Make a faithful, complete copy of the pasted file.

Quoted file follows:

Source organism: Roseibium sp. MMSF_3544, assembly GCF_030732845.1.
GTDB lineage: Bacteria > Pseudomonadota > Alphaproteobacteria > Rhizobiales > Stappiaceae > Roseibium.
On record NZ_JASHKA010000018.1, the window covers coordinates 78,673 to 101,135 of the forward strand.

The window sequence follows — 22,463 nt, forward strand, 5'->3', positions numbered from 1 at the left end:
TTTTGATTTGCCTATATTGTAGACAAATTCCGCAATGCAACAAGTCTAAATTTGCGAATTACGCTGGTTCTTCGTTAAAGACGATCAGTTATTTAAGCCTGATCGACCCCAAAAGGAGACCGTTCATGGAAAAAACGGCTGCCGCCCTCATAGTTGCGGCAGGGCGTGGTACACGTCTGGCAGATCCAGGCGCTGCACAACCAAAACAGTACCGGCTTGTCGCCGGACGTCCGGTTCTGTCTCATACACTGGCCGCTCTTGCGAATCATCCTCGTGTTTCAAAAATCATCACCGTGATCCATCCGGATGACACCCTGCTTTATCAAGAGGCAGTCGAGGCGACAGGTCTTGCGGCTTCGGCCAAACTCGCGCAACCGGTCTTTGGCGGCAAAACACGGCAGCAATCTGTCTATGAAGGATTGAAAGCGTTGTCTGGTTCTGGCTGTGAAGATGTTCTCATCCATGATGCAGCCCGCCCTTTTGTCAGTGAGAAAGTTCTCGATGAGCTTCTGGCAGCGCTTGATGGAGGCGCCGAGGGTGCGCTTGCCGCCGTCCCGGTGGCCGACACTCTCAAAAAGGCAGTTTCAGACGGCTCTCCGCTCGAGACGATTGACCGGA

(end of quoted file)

Source organism: Roseibium sp. MMSF_3544, assembly GCF_030732845.1.
GTDB lineage: Bacteria > Pseudomonadota > Alphaproteobacteria > Rhizobiales > Stappiaceae > Roseibium.
On record NZ_JASHKA010000018.1, the window covers coordinates 78,673 to 101,135 of the forward strand.

The window sequence follows — 22,463 nt, forward strand, 5'->3', positions numbered from 1 at the left end:
TTTTGATTTGCCTATATTGTAGACAAATTCCGCAATGCAACAAGTCTAAATTTGCGAATTACGCTGGTTCTTCGTTAAAGACGATCAGTTATTTAAGCCTGATCGACCCCAAAAGGAGACCGTTCATGGAAAAAACGGCTGCCGCCCTCATAGTTGCGGCAGGGCGTGGTACACGTCTGGCAGATCCAGGCGCTGCACAACCAAAACAGTACCGGCTTGTCGCCGGACGTCCGGTTCTGTCTCATACACTGGCCGCTCTTGCGAATCATCCTCGTGTTTCAAAAATCATCACCGTGATCCATCCGGATGACACCCTGCTTTATCAAGAGGCAGTCGAGGCGACAGGTCTTGCGGCTTCGGCCAAACTCGCGCAACCGGTCTTTGGCGGCAAAACACGGCAGCAATCTGTCTATGAAGGATTGAAAGCGTTGTCTGGTTCTGGCTGTGAAGATGTTCTCATCCATGATGCAGCCCGCCCTTTTGTCAGTGAGAAAGTTCTCGATGAGCTTCTGGCAGCGCTTGATGGAGGCGCCGAGGGTGCGCTTGCCGCCGTCCCGGTGGCCGACACTCTCAAAAAGGCAGTTTCAGACGGCTCTCCGCTCGAGACGATTGACCGGA